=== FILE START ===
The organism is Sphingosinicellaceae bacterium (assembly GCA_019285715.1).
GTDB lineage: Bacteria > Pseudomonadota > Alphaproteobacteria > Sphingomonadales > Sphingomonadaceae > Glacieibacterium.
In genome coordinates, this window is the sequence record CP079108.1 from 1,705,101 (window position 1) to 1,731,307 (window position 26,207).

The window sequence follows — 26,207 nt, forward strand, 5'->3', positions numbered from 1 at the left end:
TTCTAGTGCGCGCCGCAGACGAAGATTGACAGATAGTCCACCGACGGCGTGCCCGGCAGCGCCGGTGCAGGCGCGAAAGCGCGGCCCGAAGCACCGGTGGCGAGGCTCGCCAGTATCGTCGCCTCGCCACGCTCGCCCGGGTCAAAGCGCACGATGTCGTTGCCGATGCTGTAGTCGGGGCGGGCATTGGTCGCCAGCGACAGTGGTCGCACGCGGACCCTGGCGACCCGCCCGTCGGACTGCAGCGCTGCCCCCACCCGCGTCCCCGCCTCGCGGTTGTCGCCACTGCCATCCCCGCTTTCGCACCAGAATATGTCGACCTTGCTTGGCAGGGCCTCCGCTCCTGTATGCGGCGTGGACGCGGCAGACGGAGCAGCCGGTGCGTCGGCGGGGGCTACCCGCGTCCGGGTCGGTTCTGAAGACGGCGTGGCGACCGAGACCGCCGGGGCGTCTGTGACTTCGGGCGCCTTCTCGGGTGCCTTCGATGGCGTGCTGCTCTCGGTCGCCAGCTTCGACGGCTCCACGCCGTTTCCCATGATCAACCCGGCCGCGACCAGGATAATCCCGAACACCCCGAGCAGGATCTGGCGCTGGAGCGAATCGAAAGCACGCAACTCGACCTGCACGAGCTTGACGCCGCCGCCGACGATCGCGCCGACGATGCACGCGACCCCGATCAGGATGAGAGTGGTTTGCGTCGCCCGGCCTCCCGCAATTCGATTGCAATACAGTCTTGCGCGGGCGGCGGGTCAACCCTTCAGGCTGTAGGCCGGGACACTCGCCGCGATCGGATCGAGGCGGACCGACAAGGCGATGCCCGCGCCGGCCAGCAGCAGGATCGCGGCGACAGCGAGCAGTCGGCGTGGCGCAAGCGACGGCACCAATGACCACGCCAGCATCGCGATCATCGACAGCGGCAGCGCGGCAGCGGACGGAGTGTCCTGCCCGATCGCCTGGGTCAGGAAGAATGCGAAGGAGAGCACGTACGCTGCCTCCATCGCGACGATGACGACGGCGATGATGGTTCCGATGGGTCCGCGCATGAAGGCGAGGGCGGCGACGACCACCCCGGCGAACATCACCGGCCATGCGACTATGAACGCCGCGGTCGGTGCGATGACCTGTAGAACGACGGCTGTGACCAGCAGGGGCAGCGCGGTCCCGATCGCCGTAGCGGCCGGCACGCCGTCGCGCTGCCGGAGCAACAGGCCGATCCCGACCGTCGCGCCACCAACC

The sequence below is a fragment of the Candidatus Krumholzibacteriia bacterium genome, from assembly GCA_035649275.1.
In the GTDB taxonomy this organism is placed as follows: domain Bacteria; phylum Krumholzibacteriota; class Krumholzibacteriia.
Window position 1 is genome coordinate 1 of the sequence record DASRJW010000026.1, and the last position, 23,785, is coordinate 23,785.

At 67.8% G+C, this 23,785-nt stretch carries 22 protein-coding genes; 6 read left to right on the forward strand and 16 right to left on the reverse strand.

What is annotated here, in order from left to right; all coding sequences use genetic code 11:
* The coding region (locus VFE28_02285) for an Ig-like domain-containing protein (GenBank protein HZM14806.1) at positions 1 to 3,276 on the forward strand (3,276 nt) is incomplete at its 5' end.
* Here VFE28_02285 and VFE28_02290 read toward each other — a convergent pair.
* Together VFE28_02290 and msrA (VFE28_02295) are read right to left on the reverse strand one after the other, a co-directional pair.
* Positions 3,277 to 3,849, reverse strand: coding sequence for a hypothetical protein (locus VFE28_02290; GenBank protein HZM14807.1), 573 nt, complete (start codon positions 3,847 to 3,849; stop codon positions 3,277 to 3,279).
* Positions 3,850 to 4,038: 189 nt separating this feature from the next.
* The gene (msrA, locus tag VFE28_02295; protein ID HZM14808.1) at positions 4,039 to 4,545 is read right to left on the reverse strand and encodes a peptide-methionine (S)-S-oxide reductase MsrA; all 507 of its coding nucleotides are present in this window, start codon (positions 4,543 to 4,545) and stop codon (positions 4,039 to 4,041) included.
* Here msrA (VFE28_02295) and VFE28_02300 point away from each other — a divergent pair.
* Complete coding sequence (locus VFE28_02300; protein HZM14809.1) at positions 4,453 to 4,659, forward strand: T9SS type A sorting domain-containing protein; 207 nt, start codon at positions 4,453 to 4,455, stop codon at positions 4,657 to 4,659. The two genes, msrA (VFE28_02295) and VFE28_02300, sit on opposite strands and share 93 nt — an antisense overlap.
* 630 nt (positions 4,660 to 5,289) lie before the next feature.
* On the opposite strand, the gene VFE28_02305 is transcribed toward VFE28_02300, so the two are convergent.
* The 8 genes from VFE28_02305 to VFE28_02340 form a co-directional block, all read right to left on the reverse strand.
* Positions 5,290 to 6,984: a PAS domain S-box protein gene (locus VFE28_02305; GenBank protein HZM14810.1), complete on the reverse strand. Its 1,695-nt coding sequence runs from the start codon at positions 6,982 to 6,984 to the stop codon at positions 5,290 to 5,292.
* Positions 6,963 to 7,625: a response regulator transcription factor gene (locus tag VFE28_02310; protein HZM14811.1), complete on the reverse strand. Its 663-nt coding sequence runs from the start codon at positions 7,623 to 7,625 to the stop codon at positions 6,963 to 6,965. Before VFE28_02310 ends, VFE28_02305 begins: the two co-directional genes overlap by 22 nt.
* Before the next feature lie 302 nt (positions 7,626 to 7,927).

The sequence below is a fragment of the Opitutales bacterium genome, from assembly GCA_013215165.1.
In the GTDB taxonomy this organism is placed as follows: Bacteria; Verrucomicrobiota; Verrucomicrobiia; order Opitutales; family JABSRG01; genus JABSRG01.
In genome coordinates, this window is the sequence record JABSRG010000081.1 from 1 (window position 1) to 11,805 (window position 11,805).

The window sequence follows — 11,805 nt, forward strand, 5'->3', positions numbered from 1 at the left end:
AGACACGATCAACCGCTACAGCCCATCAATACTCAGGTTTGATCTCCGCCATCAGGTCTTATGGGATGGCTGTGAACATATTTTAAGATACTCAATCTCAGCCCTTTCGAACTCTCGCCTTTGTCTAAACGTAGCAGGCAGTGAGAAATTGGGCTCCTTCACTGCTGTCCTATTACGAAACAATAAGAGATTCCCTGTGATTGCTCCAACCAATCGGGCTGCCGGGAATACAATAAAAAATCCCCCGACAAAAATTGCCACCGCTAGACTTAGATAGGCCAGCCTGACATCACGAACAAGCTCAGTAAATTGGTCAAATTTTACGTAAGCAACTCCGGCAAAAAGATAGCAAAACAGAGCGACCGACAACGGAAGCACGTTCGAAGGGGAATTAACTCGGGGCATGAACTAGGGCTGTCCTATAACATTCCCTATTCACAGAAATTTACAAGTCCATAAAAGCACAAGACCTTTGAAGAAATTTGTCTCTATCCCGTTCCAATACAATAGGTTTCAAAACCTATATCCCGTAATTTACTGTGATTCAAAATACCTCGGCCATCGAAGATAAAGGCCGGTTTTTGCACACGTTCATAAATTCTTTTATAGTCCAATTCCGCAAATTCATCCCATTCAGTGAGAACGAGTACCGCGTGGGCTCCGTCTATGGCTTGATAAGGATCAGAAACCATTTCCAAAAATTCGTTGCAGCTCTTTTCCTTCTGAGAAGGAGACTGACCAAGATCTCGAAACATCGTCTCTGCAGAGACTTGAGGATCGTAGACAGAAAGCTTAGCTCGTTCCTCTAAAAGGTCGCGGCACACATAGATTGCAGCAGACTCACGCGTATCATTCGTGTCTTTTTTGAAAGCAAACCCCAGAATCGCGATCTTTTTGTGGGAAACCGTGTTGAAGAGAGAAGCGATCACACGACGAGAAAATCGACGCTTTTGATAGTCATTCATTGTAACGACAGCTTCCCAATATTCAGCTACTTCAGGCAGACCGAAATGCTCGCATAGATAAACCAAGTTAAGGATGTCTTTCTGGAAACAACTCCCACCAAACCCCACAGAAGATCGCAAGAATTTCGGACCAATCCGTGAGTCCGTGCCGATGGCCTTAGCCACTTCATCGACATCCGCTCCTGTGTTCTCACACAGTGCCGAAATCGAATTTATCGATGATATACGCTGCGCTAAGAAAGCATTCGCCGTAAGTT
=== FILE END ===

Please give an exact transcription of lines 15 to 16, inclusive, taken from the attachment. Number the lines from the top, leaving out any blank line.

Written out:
* Positions 3,850 to 4,038: 189 nt separating this feature from the next.
* The gene (msrA, locus tag VFE28_02295; protein ID HZM14808.1) at positions 4,039 to 4,545 is read right to left on the reverse strand and encodes a peptide-methionine (S)-S-oxide reductase MsrA; all 507 of its coding nucleotides are present in this window, start codon (positions 4,543 to 4,545) and stop codon (positions 4,039 to 4,041) included.